Tree nut allergy sufferers are wise to be cautious about what they eat. Allergic reactions to nuts are among the leading causes of serious food reactions. Knowing what is a tree nut and what isn’t can help guide those with tree nut allergy in making “safe” food choices.
The Food and Drug Administration (FDA) classifies the following as tree nuts: walnut, almond, hazelnut, coconut, cashew, pistachio, Brazil nuts, macadamia nuts, pecans, beechnuts, pine nuts, gingko nuts and hickory nuts. Walnuts and cashews cause the most allergic reactions.
Individuals with tree nut allergy are advised to avoid all tree nuts and peanuts (classified as legumes) because of the potential for cross-contamination at processing facilities and possible co-allergies. Such an extensive list of what to avoid leaves many sufferers wondering what is okay.
Is coconut really a tree nut?
Coconut, while classified as a tree nut by the FDA, is not a true nut, but rather a drupe (a specific type of fruit). The FDA began identifying coconut as a tree nut in 2006 but coconut allergy is rare with only a few reported cases. Most of these few cases occurred in people who were not allergic to tree nuts.
Check with your doctor before avoiding coconut, which has many health benefits due to its fiber, medium-chain fatty acids (MCFA), vitamins and minerals. Coconut was once regarded as unhealthy because of its high saturated fat content but now is believed to one of the “healthiest oils.”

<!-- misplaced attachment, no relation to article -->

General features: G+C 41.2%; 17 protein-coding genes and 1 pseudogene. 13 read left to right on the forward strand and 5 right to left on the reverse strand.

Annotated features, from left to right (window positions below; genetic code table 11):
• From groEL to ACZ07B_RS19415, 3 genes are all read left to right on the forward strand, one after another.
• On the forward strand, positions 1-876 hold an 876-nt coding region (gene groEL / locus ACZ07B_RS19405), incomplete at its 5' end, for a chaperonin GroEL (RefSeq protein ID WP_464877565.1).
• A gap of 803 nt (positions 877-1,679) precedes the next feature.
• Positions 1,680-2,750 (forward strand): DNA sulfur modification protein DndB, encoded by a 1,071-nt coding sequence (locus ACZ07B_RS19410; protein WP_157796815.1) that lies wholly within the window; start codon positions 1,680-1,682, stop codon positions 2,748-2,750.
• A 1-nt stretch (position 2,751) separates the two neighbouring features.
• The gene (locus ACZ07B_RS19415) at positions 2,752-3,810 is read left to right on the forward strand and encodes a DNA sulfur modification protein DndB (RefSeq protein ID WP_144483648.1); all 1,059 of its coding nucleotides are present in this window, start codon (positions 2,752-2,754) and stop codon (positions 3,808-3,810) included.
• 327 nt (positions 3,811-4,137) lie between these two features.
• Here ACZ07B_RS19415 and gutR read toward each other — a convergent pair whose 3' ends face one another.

Coconut oil is comprised of predominantly MCFAs which do not have negative effects on cholesterol and help protect against heart disease, according to researchers. There are few dietary sources of MCFAs other than coconut and palm kernel oil, made from the fruit of palm trees, and not a nut.
What about cocoa?
Cocoa, rather cacao, is not a nut but is the fruit of the cacao tree. Chocolate is made from the seeds of this fruit.
Other nut-like foods that are not nuts
Nutmeg in its whole form resembles a nut but is not one. Rather nutmeg is obtained from the seeds of a tropical tree and is generally safe for those with tree nut allergy.
Water chestnuts also appear to be nuts but actually are the edible portion of a plant root known as a “corm” and are safe for someone allergic to nuts.
Seeds not nuts
Many individuals with tree nut allergy substitute seeds in order to get similar health benefits. Some to try include sunflower, sesame, pumpkin, chia and flax seeds.
Be vigilant in reading labels
Unexpected sources of nuts are the biggest danger for those with tree nut allergy. Those with the allergy need to thoroughly check labels on any foods, condiments and beverages.